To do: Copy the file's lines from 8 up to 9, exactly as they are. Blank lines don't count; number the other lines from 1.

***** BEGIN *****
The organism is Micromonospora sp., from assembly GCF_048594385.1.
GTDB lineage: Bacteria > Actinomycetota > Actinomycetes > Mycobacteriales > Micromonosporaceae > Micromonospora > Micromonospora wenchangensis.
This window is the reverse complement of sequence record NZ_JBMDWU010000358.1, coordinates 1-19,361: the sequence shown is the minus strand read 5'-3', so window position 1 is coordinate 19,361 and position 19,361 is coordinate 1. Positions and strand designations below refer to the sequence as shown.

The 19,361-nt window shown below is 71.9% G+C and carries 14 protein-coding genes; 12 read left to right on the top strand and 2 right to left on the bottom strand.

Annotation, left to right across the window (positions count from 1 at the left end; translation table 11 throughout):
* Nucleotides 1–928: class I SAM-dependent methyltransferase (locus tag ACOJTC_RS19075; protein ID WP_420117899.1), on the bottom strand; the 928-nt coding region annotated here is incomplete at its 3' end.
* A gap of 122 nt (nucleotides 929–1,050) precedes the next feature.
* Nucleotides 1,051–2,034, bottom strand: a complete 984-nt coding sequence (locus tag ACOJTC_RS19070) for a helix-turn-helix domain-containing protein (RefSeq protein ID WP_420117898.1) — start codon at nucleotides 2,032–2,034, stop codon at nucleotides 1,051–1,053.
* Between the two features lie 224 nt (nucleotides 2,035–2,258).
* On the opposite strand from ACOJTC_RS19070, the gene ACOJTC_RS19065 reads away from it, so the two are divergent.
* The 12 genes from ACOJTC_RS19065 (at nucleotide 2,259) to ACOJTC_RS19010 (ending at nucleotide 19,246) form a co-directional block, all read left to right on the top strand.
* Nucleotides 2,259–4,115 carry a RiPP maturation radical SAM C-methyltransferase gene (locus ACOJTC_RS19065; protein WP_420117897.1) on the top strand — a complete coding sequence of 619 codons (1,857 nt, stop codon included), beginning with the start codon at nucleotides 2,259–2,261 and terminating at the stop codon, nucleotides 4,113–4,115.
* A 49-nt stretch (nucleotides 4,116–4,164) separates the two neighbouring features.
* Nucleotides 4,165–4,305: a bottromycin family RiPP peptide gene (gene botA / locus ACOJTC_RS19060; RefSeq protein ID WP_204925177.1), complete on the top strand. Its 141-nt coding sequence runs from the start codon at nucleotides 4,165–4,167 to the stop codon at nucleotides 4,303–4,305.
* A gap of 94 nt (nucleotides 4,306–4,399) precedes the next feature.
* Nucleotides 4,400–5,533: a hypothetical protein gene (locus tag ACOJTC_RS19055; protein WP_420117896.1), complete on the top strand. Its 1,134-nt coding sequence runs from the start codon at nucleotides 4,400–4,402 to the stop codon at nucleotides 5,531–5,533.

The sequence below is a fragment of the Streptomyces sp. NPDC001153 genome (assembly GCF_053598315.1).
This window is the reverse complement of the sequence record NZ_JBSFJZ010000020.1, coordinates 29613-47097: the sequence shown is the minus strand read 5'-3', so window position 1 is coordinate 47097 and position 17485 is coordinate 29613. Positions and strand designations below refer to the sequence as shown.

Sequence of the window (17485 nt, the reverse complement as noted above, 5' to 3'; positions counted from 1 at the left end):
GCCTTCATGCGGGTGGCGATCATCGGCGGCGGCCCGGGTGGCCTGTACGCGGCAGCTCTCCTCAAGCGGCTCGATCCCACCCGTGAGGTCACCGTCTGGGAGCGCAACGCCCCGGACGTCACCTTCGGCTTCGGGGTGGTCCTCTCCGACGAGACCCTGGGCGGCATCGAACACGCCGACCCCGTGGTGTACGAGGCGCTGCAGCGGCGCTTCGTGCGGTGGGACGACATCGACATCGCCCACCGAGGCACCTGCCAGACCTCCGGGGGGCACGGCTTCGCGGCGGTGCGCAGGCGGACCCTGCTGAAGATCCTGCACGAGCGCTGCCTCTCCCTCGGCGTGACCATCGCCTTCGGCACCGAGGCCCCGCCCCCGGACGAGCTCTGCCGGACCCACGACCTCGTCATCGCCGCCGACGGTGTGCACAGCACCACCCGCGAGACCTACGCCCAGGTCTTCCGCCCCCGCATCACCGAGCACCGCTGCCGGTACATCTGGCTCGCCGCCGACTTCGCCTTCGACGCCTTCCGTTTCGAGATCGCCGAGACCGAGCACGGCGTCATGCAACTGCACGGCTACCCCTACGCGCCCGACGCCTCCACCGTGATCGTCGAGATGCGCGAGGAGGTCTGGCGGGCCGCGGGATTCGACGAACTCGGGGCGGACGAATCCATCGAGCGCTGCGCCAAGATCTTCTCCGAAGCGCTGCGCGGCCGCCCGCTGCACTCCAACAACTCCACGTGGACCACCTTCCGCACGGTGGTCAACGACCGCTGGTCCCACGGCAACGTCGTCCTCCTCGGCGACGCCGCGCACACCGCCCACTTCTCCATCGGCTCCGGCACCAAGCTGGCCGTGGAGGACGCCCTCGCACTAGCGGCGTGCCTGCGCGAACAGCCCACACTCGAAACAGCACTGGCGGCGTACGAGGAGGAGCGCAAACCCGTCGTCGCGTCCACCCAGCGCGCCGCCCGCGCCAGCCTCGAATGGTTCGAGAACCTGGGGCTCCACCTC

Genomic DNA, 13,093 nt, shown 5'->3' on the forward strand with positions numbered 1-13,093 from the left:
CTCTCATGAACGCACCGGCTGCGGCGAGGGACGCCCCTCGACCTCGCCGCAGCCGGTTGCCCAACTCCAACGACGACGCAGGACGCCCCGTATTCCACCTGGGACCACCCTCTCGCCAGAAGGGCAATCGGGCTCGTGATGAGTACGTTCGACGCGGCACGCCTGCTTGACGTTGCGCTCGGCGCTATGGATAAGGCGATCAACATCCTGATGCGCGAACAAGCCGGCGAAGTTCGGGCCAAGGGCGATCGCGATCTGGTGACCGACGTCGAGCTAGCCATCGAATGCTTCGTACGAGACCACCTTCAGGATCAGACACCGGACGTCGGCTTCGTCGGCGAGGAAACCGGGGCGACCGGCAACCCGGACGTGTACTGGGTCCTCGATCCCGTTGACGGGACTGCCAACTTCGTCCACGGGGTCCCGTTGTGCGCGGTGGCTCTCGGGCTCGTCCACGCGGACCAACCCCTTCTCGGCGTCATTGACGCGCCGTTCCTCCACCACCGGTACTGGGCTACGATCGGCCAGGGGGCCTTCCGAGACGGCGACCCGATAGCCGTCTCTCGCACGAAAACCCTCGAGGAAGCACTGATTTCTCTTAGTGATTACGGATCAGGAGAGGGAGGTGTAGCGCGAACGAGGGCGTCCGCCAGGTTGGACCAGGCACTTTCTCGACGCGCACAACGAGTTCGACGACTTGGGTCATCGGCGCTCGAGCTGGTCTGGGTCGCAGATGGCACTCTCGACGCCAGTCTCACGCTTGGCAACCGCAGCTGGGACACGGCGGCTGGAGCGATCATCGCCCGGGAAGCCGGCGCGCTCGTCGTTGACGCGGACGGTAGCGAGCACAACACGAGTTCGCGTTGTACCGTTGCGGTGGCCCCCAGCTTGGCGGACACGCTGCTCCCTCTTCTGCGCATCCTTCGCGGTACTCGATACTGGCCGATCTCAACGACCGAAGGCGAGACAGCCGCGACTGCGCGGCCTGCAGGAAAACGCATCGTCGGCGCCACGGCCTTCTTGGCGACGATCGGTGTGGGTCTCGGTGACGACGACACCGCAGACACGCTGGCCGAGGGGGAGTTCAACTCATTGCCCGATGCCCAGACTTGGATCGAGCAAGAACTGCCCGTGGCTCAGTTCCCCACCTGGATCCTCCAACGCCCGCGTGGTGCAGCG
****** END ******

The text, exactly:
* Nucleotides 1,051–2,034, bottom strand: a complete 984-nt coding sequence (locus tag ACOJTC_RS19070) for a helix-turn-helix domain-containing protein (RefSeq protein ID WP_420117898.1) — start codon at nucleotides 2,032–2,034, stop codon at nucleotides 1,051–1,053.
* Between the two features lie 224 nt (nucleotides 2,035–2,258).